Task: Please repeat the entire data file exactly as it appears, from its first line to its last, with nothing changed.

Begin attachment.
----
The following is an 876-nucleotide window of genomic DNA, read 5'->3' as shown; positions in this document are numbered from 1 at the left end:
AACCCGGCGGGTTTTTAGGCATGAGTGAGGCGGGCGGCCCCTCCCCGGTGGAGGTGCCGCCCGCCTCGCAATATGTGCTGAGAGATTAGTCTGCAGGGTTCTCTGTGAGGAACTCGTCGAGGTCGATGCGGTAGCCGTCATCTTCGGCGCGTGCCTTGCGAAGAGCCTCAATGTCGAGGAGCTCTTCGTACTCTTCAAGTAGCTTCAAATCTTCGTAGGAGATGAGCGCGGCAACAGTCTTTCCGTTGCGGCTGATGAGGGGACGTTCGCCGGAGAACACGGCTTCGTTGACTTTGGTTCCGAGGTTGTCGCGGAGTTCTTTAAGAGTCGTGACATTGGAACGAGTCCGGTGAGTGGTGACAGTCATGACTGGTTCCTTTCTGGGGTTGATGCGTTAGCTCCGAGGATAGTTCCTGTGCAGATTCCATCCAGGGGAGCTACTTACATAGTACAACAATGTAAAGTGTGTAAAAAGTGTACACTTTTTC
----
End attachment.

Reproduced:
The following is an 876-nucleotide window of genomic DNA, read 5'->3' as shown; positions in this document are numbered from 1 at the left end:
AACCCGGCGGGTTTTTAGGCATGAGTGAGGCGGGCGGCCCCTCCCCGGTGGAGGTGCCGCCCGCCTCGCAATATGTGCTGAGAGATTAGTCTGCAGGGTTCTCTGTGAGGAACTCGTCGAGGTCGATGCGGTAGCCGTCATCTTCGGCGCGTGCCTTGCGAAGAGCCTCAATGTCGAGGAGCTCTTCGTACTCTTCAAGTAGCTTCAAATCTTCGTAGGAGATGAGCGCGGCAACAGTCTTTCCGTTGCGGCTGATGAGGGGACGTTCGCCGGAGAACACGGCTTCGTTGACTTTGGTTCCGAGGTTGTCGCGGAGTTCTTTAAGAGTCGTGACATTGGAACGAGTCCGGTGAGTGGTGACAGTCATGACTGGTTCCTTTCTGGGGTTGATGCGTTAGCTCCGAGGATAGTTCCTGTGCAGATTCCATCCAGGGGAGCTACTTACATAGTACAACAATGTAAAGTGTGTAAAAAGTGTACACTTTTTC